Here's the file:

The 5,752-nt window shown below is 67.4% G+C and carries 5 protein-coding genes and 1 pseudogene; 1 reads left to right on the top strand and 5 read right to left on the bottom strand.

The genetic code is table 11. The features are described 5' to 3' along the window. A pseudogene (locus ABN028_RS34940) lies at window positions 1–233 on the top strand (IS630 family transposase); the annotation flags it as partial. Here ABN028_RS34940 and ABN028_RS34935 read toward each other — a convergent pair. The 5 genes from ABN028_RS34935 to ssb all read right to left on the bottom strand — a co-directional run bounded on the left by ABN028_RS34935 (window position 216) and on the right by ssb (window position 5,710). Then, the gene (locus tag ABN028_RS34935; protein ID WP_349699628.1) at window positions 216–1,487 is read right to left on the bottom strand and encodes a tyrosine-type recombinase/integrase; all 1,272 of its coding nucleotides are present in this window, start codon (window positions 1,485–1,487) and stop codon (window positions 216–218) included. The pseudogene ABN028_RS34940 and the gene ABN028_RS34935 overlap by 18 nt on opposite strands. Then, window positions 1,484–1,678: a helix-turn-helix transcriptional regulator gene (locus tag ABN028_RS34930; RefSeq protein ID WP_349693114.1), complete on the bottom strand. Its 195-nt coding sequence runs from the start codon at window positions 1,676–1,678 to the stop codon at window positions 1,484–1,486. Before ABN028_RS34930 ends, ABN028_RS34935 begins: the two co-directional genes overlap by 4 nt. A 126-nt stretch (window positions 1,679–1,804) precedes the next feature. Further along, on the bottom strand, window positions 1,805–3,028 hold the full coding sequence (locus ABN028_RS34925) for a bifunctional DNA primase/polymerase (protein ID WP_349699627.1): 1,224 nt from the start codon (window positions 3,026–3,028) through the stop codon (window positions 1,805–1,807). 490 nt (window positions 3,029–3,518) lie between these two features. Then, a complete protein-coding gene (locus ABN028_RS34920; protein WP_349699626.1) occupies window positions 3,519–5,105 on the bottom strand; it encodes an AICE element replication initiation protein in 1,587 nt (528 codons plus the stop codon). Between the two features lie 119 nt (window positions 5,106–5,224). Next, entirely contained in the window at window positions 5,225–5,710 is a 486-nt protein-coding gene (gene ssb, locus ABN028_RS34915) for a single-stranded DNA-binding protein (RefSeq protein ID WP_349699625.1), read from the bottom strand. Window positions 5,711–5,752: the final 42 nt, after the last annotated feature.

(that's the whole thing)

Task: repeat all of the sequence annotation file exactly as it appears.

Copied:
The 5,752-nt window shown below is 67.4% G+C and carries 5 protein-coding genes and 1 pseudogene; 1 reads left to right on the top strand and 5 read right to left on the bottom strand.

The genetic code is table 11. The features are described 5' to 3' along the window. A pseudogene (locus ABN028_RS34940) lies at window positions 1–233 on the top strand (IS630 family transposase); the annotation flags it as partial. Here ABN028_RS34940 and ABN028_RS34935 read toward each other — a convergent pair. The 5 genes from ABN028_RS34935 to ssb all read right to left on the bottom strand — a co-directional run bounded on the left by ABN028_RS34935 (window position 216) and on the right by ssb (window position 5,710). Then, the gene (locus tag ABN028_RS34935; protein ID WP_349699628.1) at window positions 216–1,487 is read right to left on the bottom strand and encodes a tyrosine-type recombinase/integrase; all 1,272 of its coding nucleotides are present in this window, start codon (window positions 1,485–1,487) and stop codon (window positions 216–218) included. The pseudogene ABN028_RS34940 and the gene ABN028_RS34935 overlap by 18 nt on opposite strands. Then, window positions 1,484–1,678: a helix-turn-helix transcriptional regulator gene (locus tag ABN028_RS34930; RefSeq protein ID WP_349693114.1), complete on the bottom strand. Its 195-nt coding sequence runs from the start codon at window positions 1,676–1,678 to the stop codon at window positions 1,484–1,486. Before ABN028_RS34930 ends, ABN028_RS34935 begins: the two co-directional genes overlap by 4 nt. A 126-nt stretch (window positions 1,679–1,804) precedes the next feature. Further along, on the bottom strand, window positions 1,805–3,028 hold the full coding sequence (locus ABN028_RS34925) for a bifunctional DNA primase/polymerase (protein ID WP_349699627.1): 1,224 nt from the start codon (window positions 3,026–3,028) through the stop codon (window positions 1,805–1,807). 490 nt (window positions 3,029–3,518) lie between these two features. Then, a complete protein-coding gene (locus ABN028_RS34920; protein WP_349699626.1) occupies window positions 3,519–5,105 on the bottom strand; it encodes an AICE element replication initiation protein in 1,587 nt (528 codons plus the stop codon). Between the two features lie 119 nt (window positions 5,106–5,224). Next, entirely contained in the window at window positions 5,225–5,710 is a 486-nt protein-coding gene (gene ssb, locus ABN028_RS34915) for a single-stranded DNA-binding protein (RefSeq protein ID WP_349699625.1), read from the bottom strand. Window positions 5,711–5,752: the final 42 nt, after the last annotated feature.